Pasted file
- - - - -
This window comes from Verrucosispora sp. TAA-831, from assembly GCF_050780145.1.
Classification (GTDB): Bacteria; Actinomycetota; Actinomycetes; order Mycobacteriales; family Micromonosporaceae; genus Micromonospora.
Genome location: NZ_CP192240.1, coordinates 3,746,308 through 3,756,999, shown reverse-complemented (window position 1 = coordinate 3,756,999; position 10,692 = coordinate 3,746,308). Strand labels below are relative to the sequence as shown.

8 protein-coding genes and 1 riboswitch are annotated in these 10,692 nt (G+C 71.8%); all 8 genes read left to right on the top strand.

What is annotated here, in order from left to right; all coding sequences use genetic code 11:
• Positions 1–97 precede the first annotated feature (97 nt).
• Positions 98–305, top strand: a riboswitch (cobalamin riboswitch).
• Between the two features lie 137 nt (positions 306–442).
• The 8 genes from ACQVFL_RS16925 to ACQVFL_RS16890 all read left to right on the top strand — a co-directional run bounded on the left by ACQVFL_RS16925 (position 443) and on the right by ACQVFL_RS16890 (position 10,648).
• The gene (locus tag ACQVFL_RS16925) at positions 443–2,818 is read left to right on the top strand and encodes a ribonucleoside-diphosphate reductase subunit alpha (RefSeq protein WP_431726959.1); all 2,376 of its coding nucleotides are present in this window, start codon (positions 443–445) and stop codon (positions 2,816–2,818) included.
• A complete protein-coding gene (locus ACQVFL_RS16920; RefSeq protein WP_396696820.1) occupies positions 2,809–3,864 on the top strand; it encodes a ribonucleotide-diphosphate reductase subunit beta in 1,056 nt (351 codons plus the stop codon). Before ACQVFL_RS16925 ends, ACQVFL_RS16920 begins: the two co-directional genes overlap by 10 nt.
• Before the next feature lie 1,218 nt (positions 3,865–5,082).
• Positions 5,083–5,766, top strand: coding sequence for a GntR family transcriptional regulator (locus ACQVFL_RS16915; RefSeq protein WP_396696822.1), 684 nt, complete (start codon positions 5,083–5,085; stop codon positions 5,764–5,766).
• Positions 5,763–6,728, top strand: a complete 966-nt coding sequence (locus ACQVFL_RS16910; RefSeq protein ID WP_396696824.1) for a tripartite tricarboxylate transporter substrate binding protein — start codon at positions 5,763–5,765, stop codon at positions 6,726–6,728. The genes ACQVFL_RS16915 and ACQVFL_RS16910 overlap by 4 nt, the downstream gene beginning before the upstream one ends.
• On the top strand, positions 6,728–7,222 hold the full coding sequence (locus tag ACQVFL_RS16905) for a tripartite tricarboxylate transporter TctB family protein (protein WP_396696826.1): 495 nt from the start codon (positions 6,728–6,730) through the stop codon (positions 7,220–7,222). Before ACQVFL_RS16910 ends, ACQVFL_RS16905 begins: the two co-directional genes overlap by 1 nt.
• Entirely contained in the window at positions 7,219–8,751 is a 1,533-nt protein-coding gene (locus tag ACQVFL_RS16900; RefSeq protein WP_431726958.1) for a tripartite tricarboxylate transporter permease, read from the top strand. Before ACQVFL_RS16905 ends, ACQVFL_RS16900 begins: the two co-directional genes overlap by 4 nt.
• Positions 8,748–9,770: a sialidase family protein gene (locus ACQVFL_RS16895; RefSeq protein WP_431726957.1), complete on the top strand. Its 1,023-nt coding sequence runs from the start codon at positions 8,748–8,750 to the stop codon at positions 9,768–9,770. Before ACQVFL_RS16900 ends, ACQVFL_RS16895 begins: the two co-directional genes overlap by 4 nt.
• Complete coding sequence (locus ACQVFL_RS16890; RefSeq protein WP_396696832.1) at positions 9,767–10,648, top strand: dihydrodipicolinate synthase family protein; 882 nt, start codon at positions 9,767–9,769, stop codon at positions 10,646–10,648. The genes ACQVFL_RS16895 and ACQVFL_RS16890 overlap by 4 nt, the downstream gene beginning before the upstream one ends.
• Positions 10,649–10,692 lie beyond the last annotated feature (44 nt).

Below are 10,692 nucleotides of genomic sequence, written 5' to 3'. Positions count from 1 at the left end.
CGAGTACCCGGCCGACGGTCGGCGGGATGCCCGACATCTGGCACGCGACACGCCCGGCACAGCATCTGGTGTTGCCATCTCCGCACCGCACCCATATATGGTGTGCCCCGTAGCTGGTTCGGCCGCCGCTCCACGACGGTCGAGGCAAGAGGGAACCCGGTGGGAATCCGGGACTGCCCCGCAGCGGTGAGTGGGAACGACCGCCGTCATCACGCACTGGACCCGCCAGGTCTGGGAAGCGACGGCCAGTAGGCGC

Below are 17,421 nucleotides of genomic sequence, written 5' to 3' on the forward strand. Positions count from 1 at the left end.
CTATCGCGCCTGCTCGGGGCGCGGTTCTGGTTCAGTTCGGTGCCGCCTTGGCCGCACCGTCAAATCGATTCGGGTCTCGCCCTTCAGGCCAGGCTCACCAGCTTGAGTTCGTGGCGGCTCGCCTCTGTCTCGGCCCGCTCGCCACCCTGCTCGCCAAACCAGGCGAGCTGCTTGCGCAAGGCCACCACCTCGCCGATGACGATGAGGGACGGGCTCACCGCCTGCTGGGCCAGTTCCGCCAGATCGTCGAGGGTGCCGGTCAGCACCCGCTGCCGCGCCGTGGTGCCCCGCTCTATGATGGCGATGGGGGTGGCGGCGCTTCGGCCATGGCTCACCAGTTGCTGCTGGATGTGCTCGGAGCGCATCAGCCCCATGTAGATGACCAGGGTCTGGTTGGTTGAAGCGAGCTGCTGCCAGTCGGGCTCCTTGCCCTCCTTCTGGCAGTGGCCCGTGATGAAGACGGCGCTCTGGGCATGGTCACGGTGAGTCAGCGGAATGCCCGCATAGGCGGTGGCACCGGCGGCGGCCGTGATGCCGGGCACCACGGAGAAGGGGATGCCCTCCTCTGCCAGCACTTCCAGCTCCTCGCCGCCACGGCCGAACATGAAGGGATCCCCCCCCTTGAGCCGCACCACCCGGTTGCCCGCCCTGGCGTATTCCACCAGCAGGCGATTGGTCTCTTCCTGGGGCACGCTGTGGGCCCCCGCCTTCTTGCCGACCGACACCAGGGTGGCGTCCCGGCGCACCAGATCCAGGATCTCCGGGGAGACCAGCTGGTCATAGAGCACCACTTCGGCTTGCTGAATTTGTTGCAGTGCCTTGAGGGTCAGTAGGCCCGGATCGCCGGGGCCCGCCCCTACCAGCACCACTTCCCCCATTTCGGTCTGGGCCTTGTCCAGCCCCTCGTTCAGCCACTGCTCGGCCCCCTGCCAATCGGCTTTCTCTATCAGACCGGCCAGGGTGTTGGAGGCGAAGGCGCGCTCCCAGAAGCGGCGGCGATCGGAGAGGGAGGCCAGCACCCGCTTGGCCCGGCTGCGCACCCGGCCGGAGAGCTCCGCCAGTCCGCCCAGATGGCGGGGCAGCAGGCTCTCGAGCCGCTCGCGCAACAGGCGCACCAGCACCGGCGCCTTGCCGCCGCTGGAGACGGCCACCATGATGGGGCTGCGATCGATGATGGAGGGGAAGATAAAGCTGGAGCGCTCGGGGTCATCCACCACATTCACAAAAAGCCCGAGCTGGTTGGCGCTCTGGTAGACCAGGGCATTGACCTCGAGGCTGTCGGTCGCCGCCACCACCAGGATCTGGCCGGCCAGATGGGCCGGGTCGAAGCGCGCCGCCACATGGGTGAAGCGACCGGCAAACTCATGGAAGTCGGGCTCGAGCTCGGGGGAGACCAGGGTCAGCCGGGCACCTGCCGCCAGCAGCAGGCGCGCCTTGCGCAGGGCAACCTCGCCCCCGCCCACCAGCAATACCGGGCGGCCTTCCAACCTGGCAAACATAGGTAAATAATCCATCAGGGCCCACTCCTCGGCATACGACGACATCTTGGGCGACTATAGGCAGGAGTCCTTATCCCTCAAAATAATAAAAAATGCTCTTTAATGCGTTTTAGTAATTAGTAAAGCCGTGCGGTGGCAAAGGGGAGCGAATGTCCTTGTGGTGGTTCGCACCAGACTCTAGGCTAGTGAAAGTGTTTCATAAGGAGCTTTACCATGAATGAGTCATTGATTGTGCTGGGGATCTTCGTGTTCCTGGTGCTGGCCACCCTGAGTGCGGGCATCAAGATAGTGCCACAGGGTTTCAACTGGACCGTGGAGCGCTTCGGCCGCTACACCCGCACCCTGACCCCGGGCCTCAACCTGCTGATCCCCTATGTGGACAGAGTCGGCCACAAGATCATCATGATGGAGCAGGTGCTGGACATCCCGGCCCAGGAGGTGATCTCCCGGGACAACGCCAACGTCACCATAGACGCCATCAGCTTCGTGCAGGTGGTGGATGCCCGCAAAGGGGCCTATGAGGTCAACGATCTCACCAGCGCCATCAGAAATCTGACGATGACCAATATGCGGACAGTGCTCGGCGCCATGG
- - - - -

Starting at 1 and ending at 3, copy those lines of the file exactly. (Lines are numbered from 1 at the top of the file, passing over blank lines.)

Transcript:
This window comes from Verrucosispora sp. TAA-831, from assembly GCF_050780145.1.
Classification (GTDB): Bacteria; Actinomycetota; Actinomycetes; order Mycobacteriales; family Micromonosporaceae; genus Micromonospora.
Genome location: NZ_CP192240.1, coordinates 3,746,308 through 3,756,999, shown reverse-complemented (window position 1 = coordinate 3,756,999; position 10,692 = coordinate 3,746,308). Strand labels below are relative to the sequence as shown.